I recently re-started pony-riding after a 25-year hiatus; I always say that singing is the cheapest form of Valium (Xanax) available, and horse-riding is the most expensive.

Regrets?
When I was about 20, my sister — who loves me very much but who is a rigidly conformist person who was raised not to ‘show-off’ or ‘draw attention to yourself’ (as I was) — found out that I had been singing, just for fun, with friends in a pub. She kindly and concernedly told me that I couldn’t sing, wasn’t musical, and had made a holy show of myself. She told me ‘never to open your mouth in public again, to avoid embarrassing yourself.’ I ignored so much really good advice over the years… why did I listen to this piece?  I literally didn’t sing again for over 15 years. I started singing lessons at 38 years old; passed all my exams, joined a really good choir, set up a choir in my kids’ school, which competes, records, and participates in massed choral events. I’m singing, in a choir of thousands, for the Pope next week! As you can see, I have had a charmed life, as that’s my biggest regret in 45 years.

If you came with a warning label what would it be?
I am a very blunt person, and I know in the past that I have been blunt to the point of cruelty sometimes. I try to rein myself in, but sometimes (especially if friends are acting in a self-destructive way) I just explode.

What scares you?
Scary in a good way are the self-inflicted terrors of: drawing the first breath to sing a solo with the choir; turning my pony to face a bigger jump than before; the week before a book launch, when the imposter syndrome kicks in.

Scary in a bad way: Brexit, Trump, the rise of xenophobia in Europe, our failure to learn the lessons of the twentieth century.

Whats your fantasy version of your older self?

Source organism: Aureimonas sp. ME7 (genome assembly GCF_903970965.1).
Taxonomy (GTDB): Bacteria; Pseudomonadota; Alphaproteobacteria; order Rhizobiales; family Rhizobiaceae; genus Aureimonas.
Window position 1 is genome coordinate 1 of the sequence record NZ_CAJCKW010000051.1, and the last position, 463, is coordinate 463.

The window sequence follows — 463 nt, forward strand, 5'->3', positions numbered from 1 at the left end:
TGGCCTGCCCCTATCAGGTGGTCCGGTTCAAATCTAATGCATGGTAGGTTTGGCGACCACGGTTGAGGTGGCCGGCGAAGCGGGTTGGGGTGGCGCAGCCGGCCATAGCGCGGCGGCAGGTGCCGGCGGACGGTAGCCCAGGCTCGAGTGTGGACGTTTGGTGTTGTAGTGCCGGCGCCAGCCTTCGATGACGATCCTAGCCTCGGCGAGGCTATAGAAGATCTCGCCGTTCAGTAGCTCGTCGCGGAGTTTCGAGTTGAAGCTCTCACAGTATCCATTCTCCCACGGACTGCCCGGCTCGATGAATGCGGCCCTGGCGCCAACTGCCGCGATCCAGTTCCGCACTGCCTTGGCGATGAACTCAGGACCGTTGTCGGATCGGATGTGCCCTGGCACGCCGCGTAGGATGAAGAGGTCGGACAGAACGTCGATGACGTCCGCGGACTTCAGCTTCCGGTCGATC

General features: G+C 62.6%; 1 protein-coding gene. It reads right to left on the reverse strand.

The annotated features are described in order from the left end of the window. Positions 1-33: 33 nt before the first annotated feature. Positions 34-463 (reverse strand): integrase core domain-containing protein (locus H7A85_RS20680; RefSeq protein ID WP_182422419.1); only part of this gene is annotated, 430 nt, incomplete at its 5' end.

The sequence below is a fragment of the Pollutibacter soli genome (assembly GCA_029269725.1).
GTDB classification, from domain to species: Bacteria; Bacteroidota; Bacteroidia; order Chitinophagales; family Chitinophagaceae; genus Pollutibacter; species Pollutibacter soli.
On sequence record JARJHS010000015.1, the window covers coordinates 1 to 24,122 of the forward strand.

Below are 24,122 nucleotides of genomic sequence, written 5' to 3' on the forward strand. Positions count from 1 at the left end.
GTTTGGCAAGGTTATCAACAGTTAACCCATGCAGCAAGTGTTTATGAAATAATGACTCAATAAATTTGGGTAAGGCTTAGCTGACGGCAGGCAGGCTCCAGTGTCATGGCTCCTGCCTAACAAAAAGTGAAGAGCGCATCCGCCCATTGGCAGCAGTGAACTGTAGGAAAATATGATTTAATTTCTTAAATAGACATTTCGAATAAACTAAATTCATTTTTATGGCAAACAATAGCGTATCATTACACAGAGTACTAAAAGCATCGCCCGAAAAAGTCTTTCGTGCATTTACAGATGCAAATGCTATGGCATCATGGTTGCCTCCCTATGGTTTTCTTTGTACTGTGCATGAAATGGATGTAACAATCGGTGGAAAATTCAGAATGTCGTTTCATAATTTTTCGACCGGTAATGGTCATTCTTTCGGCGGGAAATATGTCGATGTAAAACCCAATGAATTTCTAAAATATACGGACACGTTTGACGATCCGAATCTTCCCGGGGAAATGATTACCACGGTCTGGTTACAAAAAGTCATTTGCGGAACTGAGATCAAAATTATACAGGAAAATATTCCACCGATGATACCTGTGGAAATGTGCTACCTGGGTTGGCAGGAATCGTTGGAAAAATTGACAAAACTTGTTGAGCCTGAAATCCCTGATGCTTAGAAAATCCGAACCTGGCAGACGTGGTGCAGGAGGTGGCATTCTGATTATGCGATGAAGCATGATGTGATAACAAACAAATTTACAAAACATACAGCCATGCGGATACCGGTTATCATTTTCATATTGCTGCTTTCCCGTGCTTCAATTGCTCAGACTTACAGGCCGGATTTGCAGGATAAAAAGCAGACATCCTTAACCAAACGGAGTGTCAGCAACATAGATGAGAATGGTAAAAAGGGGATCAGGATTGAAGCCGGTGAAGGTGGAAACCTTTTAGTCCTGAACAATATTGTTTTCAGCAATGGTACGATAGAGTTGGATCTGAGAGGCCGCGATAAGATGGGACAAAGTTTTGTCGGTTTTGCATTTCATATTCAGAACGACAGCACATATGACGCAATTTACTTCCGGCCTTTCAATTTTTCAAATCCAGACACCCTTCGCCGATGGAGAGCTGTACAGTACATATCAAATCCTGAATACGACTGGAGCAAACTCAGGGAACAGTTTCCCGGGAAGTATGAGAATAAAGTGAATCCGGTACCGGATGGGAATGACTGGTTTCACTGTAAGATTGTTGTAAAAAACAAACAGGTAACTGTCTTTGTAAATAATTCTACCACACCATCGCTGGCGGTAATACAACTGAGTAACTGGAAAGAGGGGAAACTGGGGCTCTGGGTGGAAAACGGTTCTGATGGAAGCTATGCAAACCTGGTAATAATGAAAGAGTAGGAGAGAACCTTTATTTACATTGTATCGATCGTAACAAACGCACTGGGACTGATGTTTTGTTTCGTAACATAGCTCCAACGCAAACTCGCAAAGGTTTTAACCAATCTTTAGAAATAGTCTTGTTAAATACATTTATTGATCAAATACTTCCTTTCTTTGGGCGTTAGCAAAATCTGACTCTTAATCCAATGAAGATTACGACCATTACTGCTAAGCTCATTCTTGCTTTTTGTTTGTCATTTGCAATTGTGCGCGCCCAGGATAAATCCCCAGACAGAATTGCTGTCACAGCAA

No problem describing this one, it’s all worked out. If I live long enough to get my youngest child into College, and let’s face it, the odds are good, I’m selling my home in Ireland and moving, with 5 women who are doing likewise, to live together in southern Italy. One of us is even bringing her husband, the rest of us are leaving ours at home, unless mine has a Damascene conversion, in the meantime. We women reckon we should have 10-15 years before our bodies start to fall apart, and we’d rather fall apart together than separately.

Xanax or weed?
Neither. I’ve never tried Xanax and, in Ireland, the drug trade among middle-class professionals like me is killing young working-class men and even children, who act as mules and runners etc, so I don’t partake. If it was legalized, I definitely would. I love the feeling of a warm, giggly buzz, but not enough to risk someone else’s life to get it. I have smoked in Holland, where it’s legal, and in the USA, long ago, where it definitely wasn’t!

Where can we find you?
Website
Facebook

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The Woolfer Newsletter Team

About the Author

Stephanie Staal and Nina Collins have worked together and adored each other since 1994 when they were both babies in the world of book publishing. Stephanie is a lawyer, journalist, & author of READING WOMEN, and Nina is the founder of "What Would Virginia Woolf Do?"